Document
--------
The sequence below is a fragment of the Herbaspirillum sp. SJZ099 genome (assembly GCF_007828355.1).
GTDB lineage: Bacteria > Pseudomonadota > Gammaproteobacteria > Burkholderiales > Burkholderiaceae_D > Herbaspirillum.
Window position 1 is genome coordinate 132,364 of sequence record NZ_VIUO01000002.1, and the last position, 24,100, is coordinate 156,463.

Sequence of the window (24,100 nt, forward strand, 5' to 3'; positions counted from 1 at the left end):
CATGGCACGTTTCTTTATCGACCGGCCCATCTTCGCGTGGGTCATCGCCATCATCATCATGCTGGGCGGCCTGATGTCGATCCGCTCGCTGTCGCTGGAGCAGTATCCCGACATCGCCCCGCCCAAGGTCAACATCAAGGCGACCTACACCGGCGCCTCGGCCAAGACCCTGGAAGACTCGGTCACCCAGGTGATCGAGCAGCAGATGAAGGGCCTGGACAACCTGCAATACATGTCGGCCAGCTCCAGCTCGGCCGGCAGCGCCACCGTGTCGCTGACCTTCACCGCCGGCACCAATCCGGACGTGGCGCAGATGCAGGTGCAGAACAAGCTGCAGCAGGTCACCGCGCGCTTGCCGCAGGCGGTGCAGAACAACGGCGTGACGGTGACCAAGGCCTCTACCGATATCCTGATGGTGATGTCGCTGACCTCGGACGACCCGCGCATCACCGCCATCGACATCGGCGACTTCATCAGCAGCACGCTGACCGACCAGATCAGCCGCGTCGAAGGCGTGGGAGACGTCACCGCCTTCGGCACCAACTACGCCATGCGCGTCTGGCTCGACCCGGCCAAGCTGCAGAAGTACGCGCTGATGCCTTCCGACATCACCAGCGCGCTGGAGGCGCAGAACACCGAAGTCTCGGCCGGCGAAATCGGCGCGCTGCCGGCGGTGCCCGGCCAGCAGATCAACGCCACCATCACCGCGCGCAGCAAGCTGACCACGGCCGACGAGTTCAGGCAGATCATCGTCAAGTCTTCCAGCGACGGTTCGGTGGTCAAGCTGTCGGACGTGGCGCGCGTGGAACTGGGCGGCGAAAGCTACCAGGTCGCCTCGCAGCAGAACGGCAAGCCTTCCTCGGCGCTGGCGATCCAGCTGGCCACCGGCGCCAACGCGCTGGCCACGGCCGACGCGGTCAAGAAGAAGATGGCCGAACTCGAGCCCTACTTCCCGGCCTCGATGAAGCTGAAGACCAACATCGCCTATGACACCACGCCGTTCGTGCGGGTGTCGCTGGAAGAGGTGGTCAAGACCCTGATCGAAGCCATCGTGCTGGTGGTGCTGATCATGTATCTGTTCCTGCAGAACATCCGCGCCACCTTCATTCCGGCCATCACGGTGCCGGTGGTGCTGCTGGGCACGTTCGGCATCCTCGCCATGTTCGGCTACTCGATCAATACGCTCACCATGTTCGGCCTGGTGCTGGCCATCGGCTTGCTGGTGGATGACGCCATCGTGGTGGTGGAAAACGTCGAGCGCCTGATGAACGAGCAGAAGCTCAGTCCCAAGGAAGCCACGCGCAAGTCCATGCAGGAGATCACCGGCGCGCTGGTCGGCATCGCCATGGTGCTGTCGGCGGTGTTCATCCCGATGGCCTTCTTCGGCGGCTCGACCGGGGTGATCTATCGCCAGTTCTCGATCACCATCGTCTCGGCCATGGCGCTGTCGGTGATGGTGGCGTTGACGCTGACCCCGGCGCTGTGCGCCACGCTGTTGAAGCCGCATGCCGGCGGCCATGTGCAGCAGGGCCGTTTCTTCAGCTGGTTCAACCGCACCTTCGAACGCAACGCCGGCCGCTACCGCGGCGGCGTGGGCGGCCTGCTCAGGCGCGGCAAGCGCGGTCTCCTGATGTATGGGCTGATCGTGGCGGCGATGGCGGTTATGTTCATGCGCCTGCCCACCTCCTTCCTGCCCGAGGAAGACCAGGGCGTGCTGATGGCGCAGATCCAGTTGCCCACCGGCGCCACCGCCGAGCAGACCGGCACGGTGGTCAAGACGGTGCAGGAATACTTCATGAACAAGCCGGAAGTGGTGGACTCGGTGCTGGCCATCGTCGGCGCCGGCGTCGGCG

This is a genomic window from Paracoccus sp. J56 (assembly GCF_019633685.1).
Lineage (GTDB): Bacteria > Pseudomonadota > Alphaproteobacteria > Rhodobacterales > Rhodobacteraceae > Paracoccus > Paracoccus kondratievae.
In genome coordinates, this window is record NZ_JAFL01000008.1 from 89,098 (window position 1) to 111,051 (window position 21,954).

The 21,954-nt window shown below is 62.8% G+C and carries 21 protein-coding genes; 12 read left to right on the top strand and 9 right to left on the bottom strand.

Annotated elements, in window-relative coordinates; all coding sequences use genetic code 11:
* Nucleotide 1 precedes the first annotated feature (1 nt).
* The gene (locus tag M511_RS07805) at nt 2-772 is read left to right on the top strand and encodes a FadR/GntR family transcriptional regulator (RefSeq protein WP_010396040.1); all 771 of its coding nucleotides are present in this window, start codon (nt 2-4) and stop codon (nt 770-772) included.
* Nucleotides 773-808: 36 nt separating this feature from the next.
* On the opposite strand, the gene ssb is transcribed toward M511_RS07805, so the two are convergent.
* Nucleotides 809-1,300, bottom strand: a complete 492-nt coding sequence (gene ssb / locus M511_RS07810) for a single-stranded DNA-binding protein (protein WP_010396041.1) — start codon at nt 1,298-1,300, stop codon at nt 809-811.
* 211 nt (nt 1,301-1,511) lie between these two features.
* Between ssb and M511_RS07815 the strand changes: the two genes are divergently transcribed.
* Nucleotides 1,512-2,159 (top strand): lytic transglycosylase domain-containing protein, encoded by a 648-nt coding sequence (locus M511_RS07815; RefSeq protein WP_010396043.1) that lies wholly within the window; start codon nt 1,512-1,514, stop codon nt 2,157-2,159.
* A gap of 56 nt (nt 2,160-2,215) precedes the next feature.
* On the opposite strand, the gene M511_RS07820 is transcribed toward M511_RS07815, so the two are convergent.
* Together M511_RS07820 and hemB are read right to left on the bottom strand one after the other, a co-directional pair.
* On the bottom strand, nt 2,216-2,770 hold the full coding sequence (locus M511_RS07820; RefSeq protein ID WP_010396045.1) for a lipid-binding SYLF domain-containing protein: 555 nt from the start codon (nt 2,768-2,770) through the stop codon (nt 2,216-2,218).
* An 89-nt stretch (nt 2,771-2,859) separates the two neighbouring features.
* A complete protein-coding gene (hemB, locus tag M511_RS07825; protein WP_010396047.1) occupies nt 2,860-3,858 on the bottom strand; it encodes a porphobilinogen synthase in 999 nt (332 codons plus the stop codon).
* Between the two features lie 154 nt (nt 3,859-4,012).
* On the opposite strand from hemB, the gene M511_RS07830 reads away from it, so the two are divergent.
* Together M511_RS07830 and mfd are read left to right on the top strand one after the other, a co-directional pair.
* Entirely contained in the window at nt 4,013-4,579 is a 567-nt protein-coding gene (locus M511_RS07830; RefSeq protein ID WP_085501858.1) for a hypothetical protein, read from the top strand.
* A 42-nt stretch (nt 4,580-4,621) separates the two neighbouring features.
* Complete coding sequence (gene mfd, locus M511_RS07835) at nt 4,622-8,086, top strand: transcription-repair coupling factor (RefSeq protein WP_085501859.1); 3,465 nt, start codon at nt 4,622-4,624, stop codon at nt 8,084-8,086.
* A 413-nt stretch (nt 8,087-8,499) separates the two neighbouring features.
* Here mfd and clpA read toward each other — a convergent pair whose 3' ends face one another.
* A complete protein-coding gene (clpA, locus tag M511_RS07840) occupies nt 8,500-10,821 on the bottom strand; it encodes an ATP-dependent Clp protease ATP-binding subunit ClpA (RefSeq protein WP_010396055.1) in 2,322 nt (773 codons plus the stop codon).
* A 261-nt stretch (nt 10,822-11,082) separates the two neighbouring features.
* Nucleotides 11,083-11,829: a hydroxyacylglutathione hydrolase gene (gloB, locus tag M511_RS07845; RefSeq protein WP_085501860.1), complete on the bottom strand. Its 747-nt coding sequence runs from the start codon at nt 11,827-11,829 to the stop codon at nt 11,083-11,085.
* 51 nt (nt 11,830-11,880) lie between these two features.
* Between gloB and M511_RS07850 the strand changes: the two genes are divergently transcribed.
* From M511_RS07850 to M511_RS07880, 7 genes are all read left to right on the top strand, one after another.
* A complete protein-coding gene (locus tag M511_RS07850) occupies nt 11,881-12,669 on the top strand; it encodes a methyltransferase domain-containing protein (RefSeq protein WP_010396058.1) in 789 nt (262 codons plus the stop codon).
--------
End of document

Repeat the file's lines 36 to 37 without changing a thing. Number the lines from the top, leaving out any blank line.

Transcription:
* 51 nt (nt 11,830-11,880) lie between these two features.
* Between gloB and M511_RS07850 the strand changes: the two genes are divergently transcribed.